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In Situ Imaging of Cellular Reactive Oxygen Species and Caspase‑3 Activity Using a Multifunctional Theranostic Probe for Cancer Diagnosis and Therapy

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journal contribution
posted on 27.05.2021, 01:22 by Kan Wang, Fen Zhang, Yuanqing Wei, Wei Wei, Ling Jiang, Zewen Liu, Songqin Liu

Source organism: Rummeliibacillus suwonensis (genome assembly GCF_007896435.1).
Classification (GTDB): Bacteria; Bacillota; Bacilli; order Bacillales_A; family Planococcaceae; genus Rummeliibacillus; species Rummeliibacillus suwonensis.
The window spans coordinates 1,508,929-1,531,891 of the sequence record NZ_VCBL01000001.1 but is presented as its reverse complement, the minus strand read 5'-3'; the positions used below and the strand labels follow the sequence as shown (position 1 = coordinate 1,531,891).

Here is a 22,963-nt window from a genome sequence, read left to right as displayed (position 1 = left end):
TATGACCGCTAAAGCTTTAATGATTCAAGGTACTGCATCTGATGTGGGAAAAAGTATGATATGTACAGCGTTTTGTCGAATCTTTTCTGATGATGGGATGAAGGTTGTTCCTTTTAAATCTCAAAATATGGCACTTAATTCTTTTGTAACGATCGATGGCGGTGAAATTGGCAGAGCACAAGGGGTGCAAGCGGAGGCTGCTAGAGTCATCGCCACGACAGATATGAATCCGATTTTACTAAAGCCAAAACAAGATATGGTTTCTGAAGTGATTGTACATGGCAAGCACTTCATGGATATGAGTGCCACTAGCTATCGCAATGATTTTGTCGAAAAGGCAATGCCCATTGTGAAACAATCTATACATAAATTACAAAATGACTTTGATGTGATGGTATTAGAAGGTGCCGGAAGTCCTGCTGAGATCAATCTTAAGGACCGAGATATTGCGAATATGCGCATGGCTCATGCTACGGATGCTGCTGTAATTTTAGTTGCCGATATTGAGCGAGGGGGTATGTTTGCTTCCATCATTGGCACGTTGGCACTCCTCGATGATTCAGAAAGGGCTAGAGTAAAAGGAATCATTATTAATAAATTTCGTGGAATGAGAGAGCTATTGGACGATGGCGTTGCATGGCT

In this work, a multifunctional theranostic nanoprobe (Au–Ag-HM) was skillfully designed for simultaneous imaging of intracellular reactive oxygen species (ROS) and caspase-3 activity. The Au–Ag-HM was fabricated by coloading of silver nanoparticles (AgNPs) and hematoporphyrin monomethyl ether (HMME) to Au nanoflowers (AuNFs). When Au–Ag-HM was devoured by cancer cells, HepG2 cells were used as the model, and under laser irradiation, the photogenerated intracellular ROS by the photosensitizer HMME would induce the apoptosis of cancer cells. Meanwhile, the intracellular ROS triggered the oxidative etching of AgNPs on Au–Ag-HM, which led to a tremendous localized surface plasmon resonance response and scattering color changes in Au–Ag-HM, allowing in situ dark-field imaging of the ROS level in cancer cells. On the other hand, the ROS-induced activation of cellular caspase-3, which cleaved the C-peptide-containing caspase-3-specific recognition sequence (DEVD) and allowed HMME to release from the nanoprobe, resulted in a significant fluorescence recovery related to caspase-3 activity. Both photogenerated ROS and enhanced caspase-3 activity contributed to the synergistic effect of laser-mediated chemotherapy and photodynamic therapy. Therefore, the as-prepared theranostic probe could be used for simultaneous detection of cellular ROS and caspase-3 activity, distinguishing between tumor cells and normal cells, inducing the apoptosis of cancer cells, and providing a new method for diagnosis and therapy of cancer.